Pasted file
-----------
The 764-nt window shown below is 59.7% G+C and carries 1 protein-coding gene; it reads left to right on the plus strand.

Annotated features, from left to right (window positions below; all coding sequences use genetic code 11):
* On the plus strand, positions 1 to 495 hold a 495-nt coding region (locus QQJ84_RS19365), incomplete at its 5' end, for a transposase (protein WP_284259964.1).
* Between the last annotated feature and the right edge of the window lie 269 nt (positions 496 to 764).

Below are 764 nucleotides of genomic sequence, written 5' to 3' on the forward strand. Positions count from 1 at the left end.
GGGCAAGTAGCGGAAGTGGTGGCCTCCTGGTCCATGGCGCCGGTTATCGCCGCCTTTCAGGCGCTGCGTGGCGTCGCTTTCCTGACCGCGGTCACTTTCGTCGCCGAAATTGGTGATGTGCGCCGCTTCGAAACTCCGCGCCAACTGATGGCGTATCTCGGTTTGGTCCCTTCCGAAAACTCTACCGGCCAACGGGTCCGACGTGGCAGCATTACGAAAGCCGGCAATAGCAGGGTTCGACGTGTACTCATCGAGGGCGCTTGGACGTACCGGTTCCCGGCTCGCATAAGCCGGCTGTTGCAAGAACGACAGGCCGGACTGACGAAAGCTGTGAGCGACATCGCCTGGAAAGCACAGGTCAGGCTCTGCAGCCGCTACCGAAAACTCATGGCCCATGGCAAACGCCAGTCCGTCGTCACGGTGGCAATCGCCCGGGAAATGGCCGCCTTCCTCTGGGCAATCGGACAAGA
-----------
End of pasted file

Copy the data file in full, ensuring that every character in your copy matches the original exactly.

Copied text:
The 764-nt window shown below is 59.7% G+C and carries 1 protein-coding gene; it reads left to right on the plus strand.

Annotated features, from left to right (window positions below; all coding sequences use genetic code 11):
* On the plus strand, positions 1 to 495 hold a 495-nt coding region (locus QQJ84_RS19365), incomplete at its 5' end, for a transposase (protein WP_284259964.1).
* Between the last annotated feature and the right edge of the window lie 269 nt (positions 496 to 764).

Below are 764 nucleotides of genomic sequence, written 5' to 3' on the forward strand. Positions count from 1 at the left end.
GGGCAAGTAGCGGAAGTGGTGGCCTCCTGGTCCATGGCGCCGGTTATCGCCGCCTTTCAGGCGCTGCGTGGCGTCGCTTTCCTGACCGCGGTCACTTTCGTCGCCGAAATTGGTGATGTGCGCCGCTTCGAAACTCCGCGCCAACTGATGGCGTATCTCGGTTTGGTCCCTTCCGAAAACTCTACCGGCCAACGGGTCCGACGTGGCAGCATTACGAAAGCCGGCAATAGCAGGGTTCGACGTGTACTCATCGAGGGCGCTTGGACGTACCGGTTCCCGGCTCGCATAAGCCGGCTGTTGCAAGAACGACAGGCCGGACTGACGAAAGCTGTGAGCGACATCGCCTGGAAAGCACAGGTCAGGCTCTGCAGCCGCTACCGAAAACTCATGGCCCATGGCAAACGCCAGTCCGTCGTCACGGTGGCAATCGCCCGGGAAATGGCCGCCTTCCTCTGGGCAATCGGACAAGA